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Human vs. Computer Go Competitions @ CIS Flagship Conferences

- FUZZ-IEEE 2009
- IEEE WCCI 2010
- IEEE SSCI 2011
- FUZZ-IEEE 2011
- IEEE WCCI 2012
- FUZZ-IEEE 2013
- FUZZ-IEEE 2015
- IEEE CIG 2015
- IEEE WCCI 2016
- FUZZ-IEEE 2017

Human vs. Computer Go Competitions

Held Activities
- 2008 Computational Intelligence Forum & World 9x9 Computer Go Championship
- Taiwan Open 2009
- TAAI 2012
- TAAI 2015
- ICIRA 2016
- MoGoTW

Background and Impact

Since 2009, the IEEE Computational Intelligence Society (CIS) has funded human vs. computer Go competitions in flagship conferences, including FUZZ-IEEE 2009, IEEE WCCI 2010, IEEE SSCI 2011, FUZZ-IEEE 2011, IEEE WCCI 2012, FUZZ-IEEE 2013, FUZZ-IEEE 2015, IEEE CIG 2015, and IEEE WCCI 2016. The technique of Monte Carlo Tree Search (MCTS) has revolutionized the field of computer game-playing for the past decade. However, the progress of computer Go has been bounded to four handicaps against with top professional Go players since about 2012-2015. Google DeepMind introduced a new approach to computer Go that combines Monte Carlo tree search (MCTS) with deep learning including value and policy networks in Oct. 2015. Honored with a 9-Dan professional award by Korea Baduk Association, AlphaGo made a great milestone for the development on the computer Go and artificial intelligence (AI) in Mar. 2016. In addition, Google Master won the 60 games on the Internet in Jan. 2017.

Besides, the FUZZ-IEEE 2009: Panel, Invited Sessions, and Human vs. Computer Go Competition was held at the 2009 International Conference on Fuzzy Systems in Aug. 2009. This event was the first human vs. computer Go competition hosted by the IEEE Computational Intelligence Society (CIS) at the IEEE CIS flag conference. In 2010, MoGo and Many Faces of Go achieved wins against strong amateur players on 13x13 with only two handicap stones. In April 2011, MoGoTW broke a new world record by winning the first 13x13 game against the 5 Dan professional Go player with handicap 3 and reversed komi of 3.5. It also won 3 out of 4 games of Blind Go in 9x9. In June 2011, in the three-day completion held at FUZZ-IEEE 2011, there are four programs, including MoGoTW, Many Faces of Go, Fuego, and Zen, invited to join this competition, and more than ten invited professional Go players accept the challenge, including Chun-Hsun Chou (9P), Ping-Chiang Chou (5P), Joanne Missingham (5P), and Kai-Hsin Chang (4P). The computer Go program Zen from Japan won each competition even playing 19x19 game with Chun-Hsun Chou (9P) with handicap 6, showing that the level of computer Go programs in 19x19 game is estimated at 4D. In addition, MoGoTW also won all of twenty 7x7 games under a specific komi, that is, setting komi 9.5 and 8.5 as MoGoTW is White and Black, respectively, suggesting that the perfect play is a draw with komi 9. MoGoTW with the adaptive learning ability was first played with the amateur Go players from kyu level to dan level in Taiwan, on May 6 and May 27, 2012. Estimating the level of an opponent is useful for choosing the right strength of an opponent and for attributing relevant ranks to players. We estimate the relation between the strength of a player and the number of simulations needed for a MCTS to have the same strength. In addition, we also play against many players in the same time, and try to estimate their strength. In Oct. 2015, AlphaGo and Fan Hui (2P) competed in a formal five-game match and AlphaGo won the match 5 games to 0. In Mar. 2016, AlphaGo won four of the five 19×19 games without handicap against Lee Sedol (9P). And, commentators noted that AlphaGo played many unprecedented, creative, and even beautiful moves. Zen, Facebook Darkforest, and Crazy Stone got the first three places in the 9th Computer Go UEC Cup.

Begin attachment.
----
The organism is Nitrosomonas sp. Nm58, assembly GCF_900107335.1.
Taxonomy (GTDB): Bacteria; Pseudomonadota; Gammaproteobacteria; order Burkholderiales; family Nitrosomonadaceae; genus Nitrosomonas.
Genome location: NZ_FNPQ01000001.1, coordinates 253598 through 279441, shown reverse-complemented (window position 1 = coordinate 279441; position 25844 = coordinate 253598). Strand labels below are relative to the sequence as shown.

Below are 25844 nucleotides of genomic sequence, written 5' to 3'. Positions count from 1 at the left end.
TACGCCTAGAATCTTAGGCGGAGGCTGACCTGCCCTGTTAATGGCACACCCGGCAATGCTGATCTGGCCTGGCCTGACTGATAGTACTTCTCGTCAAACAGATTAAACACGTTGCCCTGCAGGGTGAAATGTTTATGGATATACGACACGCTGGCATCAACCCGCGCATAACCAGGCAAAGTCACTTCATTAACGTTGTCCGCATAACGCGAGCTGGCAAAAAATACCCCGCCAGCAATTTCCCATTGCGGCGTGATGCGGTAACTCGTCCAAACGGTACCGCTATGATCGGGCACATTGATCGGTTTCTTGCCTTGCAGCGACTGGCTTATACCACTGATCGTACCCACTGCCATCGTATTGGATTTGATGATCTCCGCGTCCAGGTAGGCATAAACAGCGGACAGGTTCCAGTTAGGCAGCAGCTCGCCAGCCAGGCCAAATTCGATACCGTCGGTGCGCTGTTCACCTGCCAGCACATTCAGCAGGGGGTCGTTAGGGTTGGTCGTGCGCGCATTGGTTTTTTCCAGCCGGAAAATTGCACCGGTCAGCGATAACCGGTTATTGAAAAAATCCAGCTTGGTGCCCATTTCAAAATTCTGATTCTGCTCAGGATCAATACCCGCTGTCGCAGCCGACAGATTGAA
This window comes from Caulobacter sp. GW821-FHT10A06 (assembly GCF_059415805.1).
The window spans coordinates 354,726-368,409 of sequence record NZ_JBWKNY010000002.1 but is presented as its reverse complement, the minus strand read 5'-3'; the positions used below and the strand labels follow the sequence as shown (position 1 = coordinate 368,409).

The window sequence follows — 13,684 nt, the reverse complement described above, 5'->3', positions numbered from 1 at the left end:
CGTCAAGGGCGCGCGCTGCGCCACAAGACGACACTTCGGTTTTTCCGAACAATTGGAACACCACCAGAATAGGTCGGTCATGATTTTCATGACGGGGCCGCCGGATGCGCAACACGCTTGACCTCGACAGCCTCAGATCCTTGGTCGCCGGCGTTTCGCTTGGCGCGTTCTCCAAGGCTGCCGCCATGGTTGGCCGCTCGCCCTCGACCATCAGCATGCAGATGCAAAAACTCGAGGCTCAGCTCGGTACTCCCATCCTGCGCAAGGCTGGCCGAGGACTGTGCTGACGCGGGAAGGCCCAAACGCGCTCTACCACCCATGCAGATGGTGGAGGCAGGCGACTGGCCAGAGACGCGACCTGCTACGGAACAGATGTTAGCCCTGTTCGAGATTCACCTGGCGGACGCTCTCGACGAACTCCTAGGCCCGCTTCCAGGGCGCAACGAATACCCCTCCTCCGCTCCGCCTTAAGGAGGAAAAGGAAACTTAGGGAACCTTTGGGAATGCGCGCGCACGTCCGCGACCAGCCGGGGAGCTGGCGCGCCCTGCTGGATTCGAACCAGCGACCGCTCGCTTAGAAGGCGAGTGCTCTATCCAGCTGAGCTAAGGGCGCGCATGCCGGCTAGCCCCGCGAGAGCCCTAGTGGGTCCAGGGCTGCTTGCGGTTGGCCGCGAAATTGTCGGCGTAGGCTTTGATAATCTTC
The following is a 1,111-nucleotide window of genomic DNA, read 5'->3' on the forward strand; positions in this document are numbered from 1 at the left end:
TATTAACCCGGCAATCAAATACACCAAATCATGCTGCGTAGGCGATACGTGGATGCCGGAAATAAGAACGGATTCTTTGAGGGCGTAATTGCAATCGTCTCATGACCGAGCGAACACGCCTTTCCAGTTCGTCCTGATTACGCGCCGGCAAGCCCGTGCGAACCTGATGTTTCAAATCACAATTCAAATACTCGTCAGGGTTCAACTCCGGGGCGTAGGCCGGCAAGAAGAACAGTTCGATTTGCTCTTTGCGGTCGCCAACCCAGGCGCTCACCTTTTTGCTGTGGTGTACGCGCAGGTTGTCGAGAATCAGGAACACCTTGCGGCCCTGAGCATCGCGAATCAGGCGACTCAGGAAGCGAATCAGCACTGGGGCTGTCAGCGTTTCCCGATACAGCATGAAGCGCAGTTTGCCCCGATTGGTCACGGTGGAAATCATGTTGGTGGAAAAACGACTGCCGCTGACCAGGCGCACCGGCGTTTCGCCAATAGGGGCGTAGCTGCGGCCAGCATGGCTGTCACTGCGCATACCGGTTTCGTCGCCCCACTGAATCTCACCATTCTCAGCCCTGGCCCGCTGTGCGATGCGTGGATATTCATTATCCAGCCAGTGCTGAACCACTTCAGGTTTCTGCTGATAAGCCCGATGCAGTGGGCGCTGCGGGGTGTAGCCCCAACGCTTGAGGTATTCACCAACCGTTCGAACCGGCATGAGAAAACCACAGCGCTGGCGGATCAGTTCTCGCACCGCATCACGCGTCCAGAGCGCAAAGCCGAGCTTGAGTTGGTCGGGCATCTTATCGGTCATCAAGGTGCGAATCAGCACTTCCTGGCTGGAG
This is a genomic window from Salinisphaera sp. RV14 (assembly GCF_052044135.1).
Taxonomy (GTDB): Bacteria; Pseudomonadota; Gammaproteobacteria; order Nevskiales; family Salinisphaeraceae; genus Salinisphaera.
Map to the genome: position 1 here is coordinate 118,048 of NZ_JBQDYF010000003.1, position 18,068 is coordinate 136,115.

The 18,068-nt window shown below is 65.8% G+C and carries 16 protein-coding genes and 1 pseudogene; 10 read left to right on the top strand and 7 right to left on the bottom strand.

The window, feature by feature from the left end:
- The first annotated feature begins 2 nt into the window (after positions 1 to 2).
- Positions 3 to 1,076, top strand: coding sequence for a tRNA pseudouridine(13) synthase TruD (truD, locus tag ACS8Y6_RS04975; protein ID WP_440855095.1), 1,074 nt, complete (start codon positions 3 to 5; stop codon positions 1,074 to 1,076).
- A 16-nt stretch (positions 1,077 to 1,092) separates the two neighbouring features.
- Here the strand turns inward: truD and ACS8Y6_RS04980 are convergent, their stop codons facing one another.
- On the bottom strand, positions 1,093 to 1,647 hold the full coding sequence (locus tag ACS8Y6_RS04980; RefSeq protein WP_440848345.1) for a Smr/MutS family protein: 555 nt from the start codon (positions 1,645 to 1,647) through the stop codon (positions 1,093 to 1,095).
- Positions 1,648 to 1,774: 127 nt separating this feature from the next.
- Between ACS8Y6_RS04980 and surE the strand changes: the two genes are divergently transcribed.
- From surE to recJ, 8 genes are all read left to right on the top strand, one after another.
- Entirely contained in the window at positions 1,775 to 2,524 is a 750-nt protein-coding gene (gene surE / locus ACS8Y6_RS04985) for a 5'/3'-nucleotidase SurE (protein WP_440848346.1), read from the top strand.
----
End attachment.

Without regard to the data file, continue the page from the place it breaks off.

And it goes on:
Facebook Darkforest Go engine powered by deep learning has been developed mainly by Dr. Yuandong Tian from Facebook AI Research (FAIR) since May 2015 and was open to the public in 2016. Darkforest Go has a stable rank of 5D on the KGS server and pure policy network achieves a stable rank of 3D on KGS. It received the third place and second place in the KGS Go Tournament 2016 and in the ninth UEC Cup Computer 2016, respectively. The IEEE WCCI 2016 in Canada and ICIRA 2016 in Japan also invited Darkforest Go to join the demo games with top professional Go players.

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